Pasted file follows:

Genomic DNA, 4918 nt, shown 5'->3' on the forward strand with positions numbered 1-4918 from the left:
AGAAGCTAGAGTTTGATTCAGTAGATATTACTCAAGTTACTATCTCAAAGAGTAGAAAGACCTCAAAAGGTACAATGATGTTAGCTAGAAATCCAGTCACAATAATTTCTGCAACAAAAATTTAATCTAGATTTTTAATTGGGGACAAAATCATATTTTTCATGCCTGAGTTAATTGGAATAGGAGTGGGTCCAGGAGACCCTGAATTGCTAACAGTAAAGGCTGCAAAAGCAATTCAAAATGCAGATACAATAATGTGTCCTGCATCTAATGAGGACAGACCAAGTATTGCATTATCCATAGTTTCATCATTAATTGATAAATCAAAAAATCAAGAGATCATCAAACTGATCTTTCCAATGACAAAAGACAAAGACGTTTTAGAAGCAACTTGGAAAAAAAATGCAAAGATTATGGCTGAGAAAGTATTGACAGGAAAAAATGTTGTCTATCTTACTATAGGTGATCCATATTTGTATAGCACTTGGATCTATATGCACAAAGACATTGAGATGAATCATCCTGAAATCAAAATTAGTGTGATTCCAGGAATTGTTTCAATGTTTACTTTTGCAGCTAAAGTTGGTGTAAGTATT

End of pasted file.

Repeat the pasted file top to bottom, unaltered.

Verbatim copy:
Genomic DNA, 4918 nt, shown 5'->3' on the forward strand with positions numbered 1-4918 from the left:
AGAAGCTAGAGTTTGATTCAGTAGATATTACTCAAGTTACTATCTCAAAGAGTAGAAAGACCTCAAAAGGTACAATGATGTTAGCTAGAAATCCAGTCACAATAATTTCTGCAACAAAAATTTAATCTAGATTTTTAATTGGGGACAAAATCATATTTTTCATGCCTGAGTTAATTGGAATAGGAGTGGGTCCAGGAGACCCTGAATTGCTAACAGTAAAGGCTGCAAAAGCAATTCAAAATGCAGATACAATAATGTGTCCTGCATCTAATGAGGACAGACCAAGTATTGCATTATCCATAGTTTCATCATTAATTGATAAATCAAAAAATCAAGAGATCATCAAACTGATCTTTCCAATGACAAAAGACAAAGACGTTTTAGAAGCAACTTGGAAAAAAAATGCAAAGATTATGGCTGAGAAAGTATTGACAGGAAAAAATGTTGTCTATCTTACTATAGGTGATCCATATTTGTATAGCACTTGGATCTATATGCACAAAGACATTGAGATGAATCATCCTGAAATCAAAATTAGTGTGATTCCAGGAATTGTTTCAATGTTTACTTTTGCAGCTAAAGTTGGTGTAAGTATT